A dip in an Marine Protected Area: Reflections from Cùram Cuain (Embrace the Sea)

As part of our collaboration with the Seas of the Outer Hebrides project, Creative Carbon Scotland recently worked with project artists Saoirse Higgins and Jonathan Ford and the SEASOH team to host Cùram Cuain (Embrace the Sea), bringing people together in the North-East Lewis Marine Protected Area in a celebration of the ocean and the value of protected species and habitats.

Here we share some reflections on the event from Project Officer Charlie Main, along with Saoirse and Jonathan.

It was a windswept beach in October in the Outer Hebrides, where we held the Cùram cuain (“embrace the sea”) event for the MarPAMM – Seas of the Outer Hebrides project on Saturday. Twenty-seven hardy souls on the beach in the strong winds. Twenty-one in the circle that entered the shallows of the North East Lewis Marine Protected Area.

Why were we doing this? As part of MarPAMM, Seas of the Outer Hebrides project is piloting fresh new ways to engage communities to find out what people want from marine management and Marine Protected Areas in the Outer Hebrides Marine Region. We worked with Saoirse and Jonathan to put a call out for communities with a passion for the sea to help us build a powerful vision for marine protection in the Outer Hebrides.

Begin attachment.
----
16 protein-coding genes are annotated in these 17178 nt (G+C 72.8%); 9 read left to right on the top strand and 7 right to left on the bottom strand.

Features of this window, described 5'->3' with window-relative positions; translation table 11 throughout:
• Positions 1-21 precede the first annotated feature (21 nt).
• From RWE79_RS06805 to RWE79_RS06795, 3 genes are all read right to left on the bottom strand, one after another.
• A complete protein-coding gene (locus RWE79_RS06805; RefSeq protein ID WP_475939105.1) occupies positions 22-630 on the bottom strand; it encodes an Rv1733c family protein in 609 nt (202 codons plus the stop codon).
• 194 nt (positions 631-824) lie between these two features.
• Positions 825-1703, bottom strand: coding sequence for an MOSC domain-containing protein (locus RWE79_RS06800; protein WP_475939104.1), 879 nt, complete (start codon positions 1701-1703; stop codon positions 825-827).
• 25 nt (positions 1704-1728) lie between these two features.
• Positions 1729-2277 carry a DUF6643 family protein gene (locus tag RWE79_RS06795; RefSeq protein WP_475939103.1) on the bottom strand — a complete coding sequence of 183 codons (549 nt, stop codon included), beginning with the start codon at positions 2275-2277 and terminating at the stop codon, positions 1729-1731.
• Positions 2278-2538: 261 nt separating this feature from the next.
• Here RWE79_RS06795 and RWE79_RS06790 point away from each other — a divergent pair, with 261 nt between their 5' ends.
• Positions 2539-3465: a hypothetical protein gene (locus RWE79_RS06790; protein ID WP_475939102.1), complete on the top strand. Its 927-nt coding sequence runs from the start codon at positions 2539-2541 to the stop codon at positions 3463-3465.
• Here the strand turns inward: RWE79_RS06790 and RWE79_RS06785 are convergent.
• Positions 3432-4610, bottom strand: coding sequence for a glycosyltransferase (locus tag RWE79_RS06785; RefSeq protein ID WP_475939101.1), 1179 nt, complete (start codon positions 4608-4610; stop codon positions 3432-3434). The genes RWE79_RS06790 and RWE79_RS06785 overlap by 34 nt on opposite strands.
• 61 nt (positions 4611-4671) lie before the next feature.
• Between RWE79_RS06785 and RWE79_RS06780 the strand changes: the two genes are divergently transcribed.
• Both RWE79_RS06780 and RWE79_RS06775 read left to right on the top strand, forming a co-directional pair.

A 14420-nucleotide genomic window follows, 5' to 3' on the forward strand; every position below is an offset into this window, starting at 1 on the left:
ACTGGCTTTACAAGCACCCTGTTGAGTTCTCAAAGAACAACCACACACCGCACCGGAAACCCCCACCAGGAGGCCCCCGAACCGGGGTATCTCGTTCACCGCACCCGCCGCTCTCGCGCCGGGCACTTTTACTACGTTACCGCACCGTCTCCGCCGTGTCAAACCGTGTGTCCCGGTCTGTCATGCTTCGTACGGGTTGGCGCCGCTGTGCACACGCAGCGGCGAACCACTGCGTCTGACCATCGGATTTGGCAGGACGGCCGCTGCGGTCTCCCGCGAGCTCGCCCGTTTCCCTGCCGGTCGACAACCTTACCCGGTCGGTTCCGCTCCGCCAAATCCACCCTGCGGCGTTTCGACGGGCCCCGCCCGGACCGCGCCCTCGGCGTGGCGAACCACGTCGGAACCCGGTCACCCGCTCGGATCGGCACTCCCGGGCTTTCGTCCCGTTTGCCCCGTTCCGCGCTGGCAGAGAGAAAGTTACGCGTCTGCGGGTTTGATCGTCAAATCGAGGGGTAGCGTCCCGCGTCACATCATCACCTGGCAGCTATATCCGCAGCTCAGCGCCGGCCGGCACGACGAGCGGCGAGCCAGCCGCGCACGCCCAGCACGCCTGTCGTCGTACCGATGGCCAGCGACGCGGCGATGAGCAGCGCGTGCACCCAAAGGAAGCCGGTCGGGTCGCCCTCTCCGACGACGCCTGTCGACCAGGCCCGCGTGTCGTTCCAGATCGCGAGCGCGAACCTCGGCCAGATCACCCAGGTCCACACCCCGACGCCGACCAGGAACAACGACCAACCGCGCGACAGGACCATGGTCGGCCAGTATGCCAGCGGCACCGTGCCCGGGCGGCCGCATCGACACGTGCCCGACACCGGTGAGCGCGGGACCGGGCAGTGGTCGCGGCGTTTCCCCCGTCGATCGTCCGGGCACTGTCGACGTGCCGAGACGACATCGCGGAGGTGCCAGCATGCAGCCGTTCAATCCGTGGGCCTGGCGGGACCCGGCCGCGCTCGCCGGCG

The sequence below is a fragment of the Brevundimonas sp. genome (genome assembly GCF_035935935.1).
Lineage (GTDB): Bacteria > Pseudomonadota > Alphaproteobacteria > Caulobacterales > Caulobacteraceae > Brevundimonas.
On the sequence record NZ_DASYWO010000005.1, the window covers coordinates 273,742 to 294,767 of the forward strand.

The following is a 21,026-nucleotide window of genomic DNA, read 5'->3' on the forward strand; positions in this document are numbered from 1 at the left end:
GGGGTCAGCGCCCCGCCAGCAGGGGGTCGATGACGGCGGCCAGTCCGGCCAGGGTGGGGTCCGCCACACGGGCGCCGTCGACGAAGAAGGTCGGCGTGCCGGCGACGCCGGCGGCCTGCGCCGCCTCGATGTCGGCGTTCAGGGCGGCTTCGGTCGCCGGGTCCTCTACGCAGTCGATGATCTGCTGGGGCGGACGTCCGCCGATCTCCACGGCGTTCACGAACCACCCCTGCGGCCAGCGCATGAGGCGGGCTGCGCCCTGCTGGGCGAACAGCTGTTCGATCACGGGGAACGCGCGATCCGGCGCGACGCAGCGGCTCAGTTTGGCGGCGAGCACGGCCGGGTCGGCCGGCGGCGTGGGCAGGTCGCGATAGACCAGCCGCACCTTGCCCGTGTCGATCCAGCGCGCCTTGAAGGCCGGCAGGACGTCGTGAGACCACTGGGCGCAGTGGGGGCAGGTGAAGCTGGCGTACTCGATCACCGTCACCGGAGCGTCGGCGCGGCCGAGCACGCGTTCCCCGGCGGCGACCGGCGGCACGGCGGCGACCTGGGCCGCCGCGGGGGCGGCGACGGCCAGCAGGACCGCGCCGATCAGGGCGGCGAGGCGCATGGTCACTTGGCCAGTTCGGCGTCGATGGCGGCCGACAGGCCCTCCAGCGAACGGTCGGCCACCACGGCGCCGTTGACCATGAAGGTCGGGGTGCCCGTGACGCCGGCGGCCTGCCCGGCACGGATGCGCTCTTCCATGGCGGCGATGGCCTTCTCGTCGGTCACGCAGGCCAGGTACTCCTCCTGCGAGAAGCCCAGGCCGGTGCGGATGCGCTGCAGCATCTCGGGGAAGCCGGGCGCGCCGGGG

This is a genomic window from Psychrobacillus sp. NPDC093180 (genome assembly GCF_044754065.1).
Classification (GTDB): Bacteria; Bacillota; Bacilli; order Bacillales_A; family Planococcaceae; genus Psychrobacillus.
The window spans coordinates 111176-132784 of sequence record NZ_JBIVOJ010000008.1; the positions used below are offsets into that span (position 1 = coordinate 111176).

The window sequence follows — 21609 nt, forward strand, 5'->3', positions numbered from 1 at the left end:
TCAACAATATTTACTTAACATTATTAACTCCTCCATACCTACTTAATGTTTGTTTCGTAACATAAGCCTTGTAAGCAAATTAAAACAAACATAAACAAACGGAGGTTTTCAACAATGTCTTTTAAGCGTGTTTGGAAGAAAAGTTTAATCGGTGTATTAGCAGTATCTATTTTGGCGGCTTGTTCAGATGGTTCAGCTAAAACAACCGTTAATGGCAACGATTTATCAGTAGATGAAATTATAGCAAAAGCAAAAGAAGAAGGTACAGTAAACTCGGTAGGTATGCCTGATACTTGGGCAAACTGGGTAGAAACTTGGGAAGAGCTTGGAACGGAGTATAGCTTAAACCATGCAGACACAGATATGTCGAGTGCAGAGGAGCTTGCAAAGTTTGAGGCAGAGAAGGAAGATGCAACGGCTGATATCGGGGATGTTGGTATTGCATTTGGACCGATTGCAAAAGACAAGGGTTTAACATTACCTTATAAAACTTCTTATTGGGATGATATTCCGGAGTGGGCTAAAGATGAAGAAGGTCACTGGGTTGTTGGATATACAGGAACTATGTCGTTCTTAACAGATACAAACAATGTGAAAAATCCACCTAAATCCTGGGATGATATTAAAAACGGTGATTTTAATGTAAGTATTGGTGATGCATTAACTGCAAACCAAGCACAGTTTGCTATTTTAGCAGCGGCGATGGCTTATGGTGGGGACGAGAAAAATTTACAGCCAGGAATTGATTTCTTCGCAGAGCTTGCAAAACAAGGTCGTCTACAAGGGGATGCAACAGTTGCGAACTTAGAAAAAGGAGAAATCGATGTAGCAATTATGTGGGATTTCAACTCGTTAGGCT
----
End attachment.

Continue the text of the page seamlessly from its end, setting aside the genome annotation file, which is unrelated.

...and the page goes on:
Saoirse and Jonathan’s reflections from the day

“We gathered at Bayble beach on Saturday at low tide and waited in anticipation for the Hebridean Sea Swimmers and friends to arrive in force. The weather was wild, warm and energetic, as was our embrace of the sea that day.

“Exiting car changing rooms, dry-robed and ready for action, the swimmers were briefed on their mission to embrace the sea. Issued with specially designed ‘Cùram Cuain’ blue and orange swim caps we all headed for the beach.

“The performance began – the swimmers created their own group fathom (from Faedm – to embrace in Old Norse), holding hands to form a human circle on the sand, they edged their way in unison into the breaking waves; moving around in a circle in the water, creating their own sea orbit. This was a special moment in time, connecting in body and mind with this area of protected sea.

“Eventually the fathom dispersed…the embrace was complete.

“The next stage of this two-part performance/event took us to Ionad Stoodie hall. Saoirse and Jonathan had spent the day before transforming the main hall floor into a luminous gridded “map” of the sea. This part was about placing each individual’s fathom onto the gridded map – connecting us as humans directly with the sea around us. Our “fathomeers” were paired up and outstretched arms, fingertip to fingertip, measurements were taken. Everyone’s individual fathom circles were chalk drawn onto the grid using a bespoke DIY fathom rope compass. Once everyone in the group had completed their circle, they lay down in it – think Leonardo Da Vinci’s Vitruvian Man. For a couple of relaxing minutes, a soundtrack of the sea drifted around the hall as we thought about our connections with the ocean.